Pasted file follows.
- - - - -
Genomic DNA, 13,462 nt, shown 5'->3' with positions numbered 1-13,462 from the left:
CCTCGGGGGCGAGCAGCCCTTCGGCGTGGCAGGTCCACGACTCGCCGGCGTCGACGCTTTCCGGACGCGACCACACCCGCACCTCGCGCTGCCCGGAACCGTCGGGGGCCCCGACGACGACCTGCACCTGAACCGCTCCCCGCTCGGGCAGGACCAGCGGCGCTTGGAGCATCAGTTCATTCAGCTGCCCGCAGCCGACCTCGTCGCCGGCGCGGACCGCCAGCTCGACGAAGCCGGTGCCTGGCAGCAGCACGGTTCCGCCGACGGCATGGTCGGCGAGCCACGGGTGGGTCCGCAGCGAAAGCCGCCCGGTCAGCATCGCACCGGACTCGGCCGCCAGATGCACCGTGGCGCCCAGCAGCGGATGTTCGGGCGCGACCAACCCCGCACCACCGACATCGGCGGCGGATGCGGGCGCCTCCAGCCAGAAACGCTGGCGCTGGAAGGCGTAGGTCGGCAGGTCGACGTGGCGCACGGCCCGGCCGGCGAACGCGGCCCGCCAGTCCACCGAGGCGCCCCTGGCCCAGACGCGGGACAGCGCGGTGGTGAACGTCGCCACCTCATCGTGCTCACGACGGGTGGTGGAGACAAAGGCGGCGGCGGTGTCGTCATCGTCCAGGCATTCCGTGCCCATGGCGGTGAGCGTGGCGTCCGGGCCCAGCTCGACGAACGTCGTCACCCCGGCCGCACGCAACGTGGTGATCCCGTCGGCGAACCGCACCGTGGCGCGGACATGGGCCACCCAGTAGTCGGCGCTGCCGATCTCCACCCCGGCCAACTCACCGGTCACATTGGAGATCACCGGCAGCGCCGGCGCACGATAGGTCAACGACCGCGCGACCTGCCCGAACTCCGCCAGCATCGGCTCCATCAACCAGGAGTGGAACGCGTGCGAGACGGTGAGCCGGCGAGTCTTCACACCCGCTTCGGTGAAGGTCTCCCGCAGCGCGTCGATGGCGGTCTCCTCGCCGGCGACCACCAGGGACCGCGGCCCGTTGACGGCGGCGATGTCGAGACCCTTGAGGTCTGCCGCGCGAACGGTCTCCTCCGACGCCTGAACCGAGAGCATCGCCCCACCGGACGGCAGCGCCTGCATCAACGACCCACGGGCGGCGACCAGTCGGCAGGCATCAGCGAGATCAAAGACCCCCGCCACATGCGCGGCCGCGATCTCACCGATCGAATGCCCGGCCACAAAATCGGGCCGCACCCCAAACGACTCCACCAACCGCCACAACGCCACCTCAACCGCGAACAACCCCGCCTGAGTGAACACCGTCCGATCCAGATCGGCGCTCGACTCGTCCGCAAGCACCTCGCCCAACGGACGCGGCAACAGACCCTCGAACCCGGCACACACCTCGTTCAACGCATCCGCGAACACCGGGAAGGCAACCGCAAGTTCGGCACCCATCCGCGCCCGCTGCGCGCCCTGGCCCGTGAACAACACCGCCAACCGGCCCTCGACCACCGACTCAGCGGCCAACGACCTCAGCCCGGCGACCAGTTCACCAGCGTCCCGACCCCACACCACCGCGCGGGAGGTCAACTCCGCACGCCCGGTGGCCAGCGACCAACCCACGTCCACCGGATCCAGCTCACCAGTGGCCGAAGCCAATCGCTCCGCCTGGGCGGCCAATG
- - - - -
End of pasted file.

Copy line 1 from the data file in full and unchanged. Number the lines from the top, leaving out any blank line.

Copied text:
Genomic DNA, 13,462 nt, shown 5'->3' with positions numbered 1-13,462 from the left: